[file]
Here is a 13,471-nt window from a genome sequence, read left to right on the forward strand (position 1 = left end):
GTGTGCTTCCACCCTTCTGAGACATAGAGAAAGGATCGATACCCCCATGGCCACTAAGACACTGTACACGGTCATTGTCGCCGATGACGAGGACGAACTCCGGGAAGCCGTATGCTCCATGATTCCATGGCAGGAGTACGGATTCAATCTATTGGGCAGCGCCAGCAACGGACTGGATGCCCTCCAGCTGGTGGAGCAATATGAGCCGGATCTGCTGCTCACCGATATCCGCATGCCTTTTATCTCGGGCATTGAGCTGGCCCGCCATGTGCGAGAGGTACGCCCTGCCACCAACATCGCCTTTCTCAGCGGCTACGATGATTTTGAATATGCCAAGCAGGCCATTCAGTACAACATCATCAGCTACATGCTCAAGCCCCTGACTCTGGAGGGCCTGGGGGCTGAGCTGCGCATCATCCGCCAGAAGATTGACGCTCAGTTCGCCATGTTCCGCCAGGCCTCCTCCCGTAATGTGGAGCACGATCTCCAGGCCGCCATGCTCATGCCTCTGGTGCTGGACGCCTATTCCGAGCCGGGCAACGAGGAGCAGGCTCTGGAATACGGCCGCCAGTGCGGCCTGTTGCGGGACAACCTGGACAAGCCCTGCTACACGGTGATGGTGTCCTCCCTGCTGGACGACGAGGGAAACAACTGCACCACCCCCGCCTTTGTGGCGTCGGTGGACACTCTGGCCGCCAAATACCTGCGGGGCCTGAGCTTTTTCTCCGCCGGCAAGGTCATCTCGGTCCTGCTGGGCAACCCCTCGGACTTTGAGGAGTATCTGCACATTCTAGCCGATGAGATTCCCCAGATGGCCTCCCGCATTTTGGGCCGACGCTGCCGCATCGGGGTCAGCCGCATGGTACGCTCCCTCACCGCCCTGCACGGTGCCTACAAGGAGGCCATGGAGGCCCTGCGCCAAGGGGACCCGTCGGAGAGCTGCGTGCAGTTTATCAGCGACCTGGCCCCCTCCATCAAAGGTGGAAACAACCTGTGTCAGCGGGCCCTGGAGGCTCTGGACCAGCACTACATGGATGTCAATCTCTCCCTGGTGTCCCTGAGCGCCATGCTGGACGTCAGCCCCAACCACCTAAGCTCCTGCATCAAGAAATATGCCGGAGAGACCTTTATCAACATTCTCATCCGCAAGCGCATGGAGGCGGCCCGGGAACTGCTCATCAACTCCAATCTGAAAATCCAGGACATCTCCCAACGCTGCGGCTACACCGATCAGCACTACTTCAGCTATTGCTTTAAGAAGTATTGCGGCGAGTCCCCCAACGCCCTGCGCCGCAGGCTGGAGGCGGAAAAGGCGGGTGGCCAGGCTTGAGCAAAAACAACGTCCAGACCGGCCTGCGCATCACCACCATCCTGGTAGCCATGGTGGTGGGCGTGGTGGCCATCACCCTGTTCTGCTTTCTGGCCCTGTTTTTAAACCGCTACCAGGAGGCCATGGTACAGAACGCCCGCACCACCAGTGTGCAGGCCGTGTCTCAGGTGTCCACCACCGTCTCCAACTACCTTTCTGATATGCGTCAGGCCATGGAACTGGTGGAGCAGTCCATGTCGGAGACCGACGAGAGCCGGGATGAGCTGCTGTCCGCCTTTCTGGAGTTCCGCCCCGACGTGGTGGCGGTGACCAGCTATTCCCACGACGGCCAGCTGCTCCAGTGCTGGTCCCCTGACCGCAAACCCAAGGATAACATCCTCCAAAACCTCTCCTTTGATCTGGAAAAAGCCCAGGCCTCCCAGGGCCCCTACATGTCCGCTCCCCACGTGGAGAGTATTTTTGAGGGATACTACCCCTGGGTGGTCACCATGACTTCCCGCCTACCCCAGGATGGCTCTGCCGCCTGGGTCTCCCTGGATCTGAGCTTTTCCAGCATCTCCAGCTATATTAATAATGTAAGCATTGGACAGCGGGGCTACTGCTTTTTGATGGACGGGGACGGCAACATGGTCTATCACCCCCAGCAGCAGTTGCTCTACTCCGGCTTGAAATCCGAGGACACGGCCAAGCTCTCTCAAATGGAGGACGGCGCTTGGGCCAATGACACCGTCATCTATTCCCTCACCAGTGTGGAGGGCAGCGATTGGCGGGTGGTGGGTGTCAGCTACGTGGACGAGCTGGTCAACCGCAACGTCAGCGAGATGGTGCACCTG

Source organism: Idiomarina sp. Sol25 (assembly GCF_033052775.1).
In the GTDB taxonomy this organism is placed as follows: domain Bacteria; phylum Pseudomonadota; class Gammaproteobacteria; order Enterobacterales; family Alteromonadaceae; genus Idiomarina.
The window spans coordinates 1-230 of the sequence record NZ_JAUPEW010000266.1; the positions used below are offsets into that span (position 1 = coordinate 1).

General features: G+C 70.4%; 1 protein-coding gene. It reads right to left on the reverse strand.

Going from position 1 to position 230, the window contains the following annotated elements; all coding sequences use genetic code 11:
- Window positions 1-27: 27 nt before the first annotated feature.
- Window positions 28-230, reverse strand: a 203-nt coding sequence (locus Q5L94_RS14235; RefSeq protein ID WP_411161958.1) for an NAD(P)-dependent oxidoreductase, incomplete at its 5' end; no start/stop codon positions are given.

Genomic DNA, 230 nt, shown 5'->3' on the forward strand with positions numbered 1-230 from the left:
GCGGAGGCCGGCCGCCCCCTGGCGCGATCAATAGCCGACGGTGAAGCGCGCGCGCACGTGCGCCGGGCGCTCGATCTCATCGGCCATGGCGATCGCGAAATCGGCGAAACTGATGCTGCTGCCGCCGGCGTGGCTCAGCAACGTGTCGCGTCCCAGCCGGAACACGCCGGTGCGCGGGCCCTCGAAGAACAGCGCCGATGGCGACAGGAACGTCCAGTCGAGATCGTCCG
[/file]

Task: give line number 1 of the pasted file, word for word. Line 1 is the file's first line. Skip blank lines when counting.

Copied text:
Here is a 13,471-nt window from a genome sequence, read left to right on the forward strand (position 1 = left end):